"Einstein's theories have great mathematical beauty and have indeed stood the test of time."
—Edmund G. Myers
FSU physicist helps put Einstein's most famous equation to the test
by Barry Ray
Possibly the best-known equation in all of science is Albert Einstein's famous "E=mc2," which expresses that mass and energy are really different forms of the same thing. If the century-old equation were even slightly incorrect, the repercussions for modern physics would be enormous.
Edmund Myers, center, with his research group and Young Scholars Program high school students at FSU last summer. The Penning trap used in the earlier E=MC2 test at MIT is in the background.
There's no need to worry, though. Florida State University physicist Edmund G. Myers has collaborated with scientists from the Massachusetts Institute of Technology, the National Institute of Standards and Technology, the Institut Laue-Langevin (France) and the University of Oxford (England) to confirm that E=mc2 is true to within 4 tenths of 1 part per million, or 0.00004 percent—the most precise test of the equation ever conducted.
"Science has no such thing as orthodoxy—everything must be tested by experiment," Myers said of the scientists' work. "Einstein's theories have great mathematical beauty and have indeed stood the test of time. But the history of physics shows that progress often results from small discrepancies between accurate experiment and current theory. In fact, Einstein's own work is a good case in point."
Einstein's equation, published in October 1905, shows that it takes very little mass to generate a tremendous amount of energy. In E=mc2, the "E" stands for energy, the "m" stands for inertial mass, and "c2" stands for the speed of light multiplied by itself. E=mc2, therefore, means that the energy contained within something is equal to its mass times the speed of light squared. This is no small number; the speed of light is approximately 186,000 miles per second, so the energy equivalent of 1 gram of matter is 25 million kilowatt-hours!
Einstein's equation gave science a radically different view of the physical nature of both mass and energy. In due course, it led to the realization that huge amounts of energy are liberated in nuclear reactions and explained why our sun is able to keep radiating energy for billions of years without quickly running out of fuel.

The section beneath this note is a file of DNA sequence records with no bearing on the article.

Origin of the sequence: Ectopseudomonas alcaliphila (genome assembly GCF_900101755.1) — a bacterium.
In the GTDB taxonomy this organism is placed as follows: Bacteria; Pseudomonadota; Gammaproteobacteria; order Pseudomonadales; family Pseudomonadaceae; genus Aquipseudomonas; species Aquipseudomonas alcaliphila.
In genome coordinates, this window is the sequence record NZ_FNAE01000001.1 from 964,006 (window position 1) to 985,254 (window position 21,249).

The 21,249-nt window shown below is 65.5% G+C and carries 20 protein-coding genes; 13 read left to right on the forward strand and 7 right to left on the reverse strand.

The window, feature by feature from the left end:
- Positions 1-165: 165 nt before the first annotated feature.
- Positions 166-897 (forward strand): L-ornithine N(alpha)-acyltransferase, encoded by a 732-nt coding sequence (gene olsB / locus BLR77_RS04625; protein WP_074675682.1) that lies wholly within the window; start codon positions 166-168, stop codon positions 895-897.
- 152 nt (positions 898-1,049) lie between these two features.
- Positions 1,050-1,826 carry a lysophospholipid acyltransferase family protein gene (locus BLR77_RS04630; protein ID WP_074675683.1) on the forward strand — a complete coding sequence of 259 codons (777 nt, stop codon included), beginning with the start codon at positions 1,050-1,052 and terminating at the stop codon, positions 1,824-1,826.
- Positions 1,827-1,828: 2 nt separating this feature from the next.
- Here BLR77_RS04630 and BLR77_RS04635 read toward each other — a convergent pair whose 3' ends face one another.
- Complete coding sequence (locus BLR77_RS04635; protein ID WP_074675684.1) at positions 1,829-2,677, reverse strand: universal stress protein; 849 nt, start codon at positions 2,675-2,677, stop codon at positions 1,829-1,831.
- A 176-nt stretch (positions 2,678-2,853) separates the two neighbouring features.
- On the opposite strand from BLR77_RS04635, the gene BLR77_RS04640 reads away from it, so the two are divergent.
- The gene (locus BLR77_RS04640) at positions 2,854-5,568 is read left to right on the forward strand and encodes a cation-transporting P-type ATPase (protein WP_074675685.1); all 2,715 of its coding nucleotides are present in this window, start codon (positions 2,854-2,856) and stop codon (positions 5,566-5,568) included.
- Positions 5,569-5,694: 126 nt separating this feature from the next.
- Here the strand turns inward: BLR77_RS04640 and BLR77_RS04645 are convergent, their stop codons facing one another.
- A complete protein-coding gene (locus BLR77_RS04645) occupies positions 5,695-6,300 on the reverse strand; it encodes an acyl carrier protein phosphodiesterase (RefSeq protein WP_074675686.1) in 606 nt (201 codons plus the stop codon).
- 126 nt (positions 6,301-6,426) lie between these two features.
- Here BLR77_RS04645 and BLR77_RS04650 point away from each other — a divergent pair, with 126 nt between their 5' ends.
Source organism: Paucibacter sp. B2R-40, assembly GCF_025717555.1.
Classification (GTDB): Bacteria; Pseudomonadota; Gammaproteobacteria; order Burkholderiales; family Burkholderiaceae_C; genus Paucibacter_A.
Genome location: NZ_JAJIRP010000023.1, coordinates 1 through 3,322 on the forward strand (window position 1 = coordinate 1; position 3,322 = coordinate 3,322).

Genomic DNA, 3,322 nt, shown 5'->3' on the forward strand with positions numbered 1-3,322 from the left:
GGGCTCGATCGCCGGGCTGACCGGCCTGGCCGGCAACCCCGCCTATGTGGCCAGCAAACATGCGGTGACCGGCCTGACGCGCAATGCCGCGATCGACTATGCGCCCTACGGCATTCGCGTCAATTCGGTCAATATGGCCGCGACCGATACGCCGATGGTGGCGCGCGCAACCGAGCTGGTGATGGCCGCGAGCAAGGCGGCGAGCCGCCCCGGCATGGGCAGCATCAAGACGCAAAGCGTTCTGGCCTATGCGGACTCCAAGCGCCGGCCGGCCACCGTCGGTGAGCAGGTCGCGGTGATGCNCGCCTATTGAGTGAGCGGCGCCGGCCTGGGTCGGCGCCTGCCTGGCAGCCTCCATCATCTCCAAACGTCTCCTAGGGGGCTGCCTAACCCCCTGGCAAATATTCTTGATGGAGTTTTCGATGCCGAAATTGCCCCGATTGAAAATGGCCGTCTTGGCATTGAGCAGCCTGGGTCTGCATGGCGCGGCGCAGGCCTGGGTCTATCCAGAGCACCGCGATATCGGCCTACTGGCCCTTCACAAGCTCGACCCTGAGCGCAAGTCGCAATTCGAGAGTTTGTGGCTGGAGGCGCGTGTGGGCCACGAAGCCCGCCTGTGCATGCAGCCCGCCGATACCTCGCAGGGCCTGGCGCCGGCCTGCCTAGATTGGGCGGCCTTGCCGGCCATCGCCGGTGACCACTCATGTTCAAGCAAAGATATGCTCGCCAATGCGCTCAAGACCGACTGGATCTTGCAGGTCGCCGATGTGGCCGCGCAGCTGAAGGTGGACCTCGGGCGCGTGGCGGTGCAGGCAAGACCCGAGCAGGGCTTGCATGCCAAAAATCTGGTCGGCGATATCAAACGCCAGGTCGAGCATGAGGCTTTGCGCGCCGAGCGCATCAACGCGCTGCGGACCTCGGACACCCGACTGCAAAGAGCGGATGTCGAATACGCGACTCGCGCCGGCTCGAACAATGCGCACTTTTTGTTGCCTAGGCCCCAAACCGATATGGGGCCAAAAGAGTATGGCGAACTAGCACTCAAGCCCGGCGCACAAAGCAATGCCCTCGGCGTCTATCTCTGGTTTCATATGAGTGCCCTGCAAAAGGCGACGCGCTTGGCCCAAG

To test E=mc2, Myers and his colleagues worked in two groups. One group, working at a nuclear reactor in France, measured the energy ("E") liberated when neutrons were "captured" by nuclei of silicon and sulfur to form different isotopes. They did this using high-precision crystal diffraction to determine the energies of the gamma rays emitted.
Meanwhile, in Cambridge, Mass., Myers and his MIT colleagues measured the mass differences between the silicon and sulfur isotopes—to a world-record precision—using a special device called a Penning trap mass spectrometer. This provided the "m."
Using Einstein's equation, the mass of a nucleus, after capturing an additional neutron, should be equal to the nucleus's original mass plus the mass of the captured neutron, minus the energy of the gamma radiation emitted. That is indeed what Myers and his colleagues found—to within 0.00004 percent. The final results were 55 times more accurate than previous tests of E=mc2 and were published in Nature, one of the world's most prestigious scientific journals. The publication was timed for the end of 2005—thus marking the 100th anniversary of Einstein's annus mirabilis ("miraculous year") and the World Year of Physics.
The Penning trap used in this work was developed over a period of 18 years by the MIT group led by physicist David E. Pritchard. The world-record precision was obtained using a newly developed technique in which the two ions being compared are simultaneously trapped in the Penning trap. (Incidentally, one of the MIT researchers most responsible for this development, James K. Thompson, received his bachelor's and master's degrees at FSU before moving to MIT.) The E=mc2 test also represented the last work with this system at MIT; thanks to a prior agreement with Pritchard, the spectrometer since has been relocated to FSU under the direction of Myers.
"The scientific method is so valuable to society because even the most well-accepted theories will be changed if new tests show that they are wrong, even in the slightest," said Professor David Van Winkle, chairman of FSU's physics department. "We are privileged to have scientists such as Dr. Edmund Myers performing such careful and fundamental experiments right here at FSU."